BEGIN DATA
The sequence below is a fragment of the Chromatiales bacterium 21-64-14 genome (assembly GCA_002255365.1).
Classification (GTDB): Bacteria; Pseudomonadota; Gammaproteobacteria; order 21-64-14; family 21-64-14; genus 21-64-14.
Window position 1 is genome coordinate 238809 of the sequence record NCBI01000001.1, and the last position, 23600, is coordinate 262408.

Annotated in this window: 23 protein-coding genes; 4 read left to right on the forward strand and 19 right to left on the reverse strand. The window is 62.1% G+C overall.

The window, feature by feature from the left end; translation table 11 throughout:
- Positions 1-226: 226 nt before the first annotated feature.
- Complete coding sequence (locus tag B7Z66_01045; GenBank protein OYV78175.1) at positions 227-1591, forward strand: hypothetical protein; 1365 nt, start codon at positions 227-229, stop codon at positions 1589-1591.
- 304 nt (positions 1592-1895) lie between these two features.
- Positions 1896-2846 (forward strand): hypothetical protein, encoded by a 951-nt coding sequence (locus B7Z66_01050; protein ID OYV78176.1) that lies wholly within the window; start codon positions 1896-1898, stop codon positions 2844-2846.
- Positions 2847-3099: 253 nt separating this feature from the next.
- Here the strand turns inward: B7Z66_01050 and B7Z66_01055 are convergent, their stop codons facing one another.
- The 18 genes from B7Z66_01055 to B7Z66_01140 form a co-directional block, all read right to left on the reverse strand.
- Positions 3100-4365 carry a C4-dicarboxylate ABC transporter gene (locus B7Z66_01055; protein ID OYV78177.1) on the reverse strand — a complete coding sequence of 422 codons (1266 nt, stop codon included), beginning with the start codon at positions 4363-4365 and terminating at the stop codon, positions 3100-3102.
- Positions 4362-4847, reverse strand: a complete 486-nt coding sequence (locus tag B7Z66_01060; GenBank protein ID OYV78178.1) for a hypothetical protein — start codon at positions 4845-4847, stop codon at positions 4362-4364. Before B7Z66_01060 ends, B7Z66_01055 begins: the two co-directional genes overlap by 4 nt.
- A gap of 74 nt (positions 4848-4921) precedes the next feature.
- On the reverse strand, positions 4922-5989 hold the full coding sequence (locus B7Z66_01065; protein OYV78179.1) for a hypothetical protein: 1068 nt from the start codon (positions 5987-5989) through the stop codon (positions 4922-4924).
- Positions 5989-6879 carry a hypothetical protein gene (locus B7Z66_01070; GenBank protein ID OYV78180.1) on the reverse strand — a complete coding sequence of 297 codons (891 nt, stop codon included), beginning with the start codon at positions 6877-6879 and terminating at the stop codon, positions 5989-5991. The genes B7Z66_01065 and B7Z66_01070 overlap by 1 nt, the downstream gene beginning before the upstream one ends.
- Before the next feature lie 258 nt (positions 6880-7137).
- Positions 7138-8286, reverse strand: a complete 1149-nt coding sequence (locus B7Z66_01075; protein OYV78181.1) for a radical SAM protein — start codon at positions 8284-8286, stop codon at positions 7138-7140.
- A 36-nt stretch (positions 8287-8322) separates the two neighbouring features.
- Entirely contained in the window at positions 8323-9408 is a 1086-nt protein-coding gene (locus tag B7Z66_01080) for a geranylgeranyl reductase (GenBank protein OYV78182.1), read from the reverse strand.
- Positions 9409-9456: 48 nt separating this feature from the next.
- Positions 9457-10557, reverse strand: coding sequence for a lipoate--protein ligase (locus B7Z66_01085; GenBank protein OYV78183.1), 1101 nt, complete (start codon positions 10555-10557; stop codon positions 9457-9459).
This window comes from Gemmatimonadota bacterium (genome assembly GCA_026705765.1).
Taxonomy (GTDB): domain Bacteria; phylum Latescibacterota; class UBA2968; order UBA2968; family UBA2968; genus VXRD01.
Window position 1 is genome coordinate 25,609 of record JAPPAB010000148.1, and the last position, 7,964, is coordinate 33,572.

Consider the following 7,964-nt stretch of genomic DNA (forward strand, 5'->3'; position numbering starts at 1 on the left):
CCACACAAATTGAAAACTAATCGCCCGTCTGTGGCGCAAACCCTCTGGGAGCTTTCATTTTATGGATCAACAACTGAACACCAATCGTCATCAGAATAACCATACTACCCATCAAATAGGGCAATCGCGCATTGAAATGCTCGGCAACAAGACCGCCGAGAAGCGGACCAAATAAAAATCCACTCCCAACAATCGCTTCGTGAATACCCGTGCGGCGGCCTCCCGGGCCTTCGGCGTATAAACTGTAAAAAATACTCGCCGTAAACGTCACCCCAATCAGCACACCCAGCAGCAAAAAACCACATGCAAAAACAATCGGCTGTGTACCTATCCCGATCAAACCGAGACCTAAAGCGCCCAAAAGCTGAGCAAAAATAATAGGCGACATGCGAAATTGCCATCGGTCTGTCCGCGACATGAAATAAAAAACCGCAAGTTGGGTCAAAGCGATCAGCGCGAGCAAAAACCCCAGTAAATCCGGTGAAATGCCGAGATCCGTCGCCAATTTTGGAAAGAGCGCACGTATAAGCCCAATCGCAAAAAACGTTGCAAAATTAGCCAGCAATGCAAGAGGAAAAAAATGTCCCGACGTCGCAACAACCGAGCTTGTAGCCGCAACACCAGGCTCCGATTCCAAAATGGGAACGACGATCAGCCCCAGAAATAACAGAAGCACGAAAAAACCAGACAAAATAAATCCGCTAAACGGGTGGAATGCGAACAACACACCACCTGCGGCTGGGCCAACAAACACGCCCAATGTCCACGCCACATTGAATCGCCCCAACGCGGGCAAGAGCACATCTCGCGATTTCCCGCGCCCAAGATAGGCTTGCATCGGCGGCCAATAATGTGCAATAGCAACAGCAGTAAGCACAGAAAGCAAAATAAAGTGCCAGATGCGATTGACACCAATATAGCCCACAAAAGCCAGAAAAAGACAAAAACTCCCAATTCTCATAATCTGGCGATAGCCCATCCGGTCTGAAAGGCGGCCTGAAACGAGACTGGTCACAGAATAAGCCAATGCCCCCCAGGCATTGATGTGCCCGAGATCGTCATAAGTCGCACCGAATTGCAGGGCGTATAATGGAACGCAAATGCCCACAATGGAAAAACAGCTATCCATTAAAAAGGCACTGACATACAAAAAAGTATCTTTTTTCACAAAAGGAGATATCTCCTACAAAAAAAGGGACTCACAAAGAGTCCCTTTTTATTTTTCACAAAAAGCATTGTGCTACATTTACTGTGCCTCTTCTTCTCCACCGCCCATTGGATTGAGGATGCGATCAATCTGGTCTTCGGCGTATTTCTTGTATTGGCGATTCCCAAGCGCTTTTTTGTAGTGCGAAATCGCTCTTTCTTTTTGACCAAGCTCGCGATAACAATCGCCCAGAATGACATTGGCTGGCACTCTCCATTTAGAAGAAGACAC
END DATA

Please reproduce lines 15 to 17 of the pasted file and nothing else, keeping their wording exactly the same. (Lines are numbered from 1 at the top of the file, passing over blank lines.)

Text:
- A gap of 74 nt (positions 4848-4921) precedes the next feature.
- On the reverse strand, positions 4922-5989 hold the full coding sequence (locus B7Z66_01065; protein OYV78179.1) for a hypothetical protein: 1068 nt from the start codon (positions 5987-5989) through the stop codon (positions 4922-4924).
- Positions 5989-6879 carry a hypothetical protein gene (locus B7Z66_01070; GenBank protein ID OYV78180.1) on the reverse strand — a complete coding sequence of 297 codons (891 nt, stop codon included), beginning with the start codon at positions 6877-6879 and terminating at the stop codon, positions 5989-5991. The genes B7Z66_01065 and B7Z66_01070 overlap by 1 nt, the downstream gene beginning before the upstream one ends.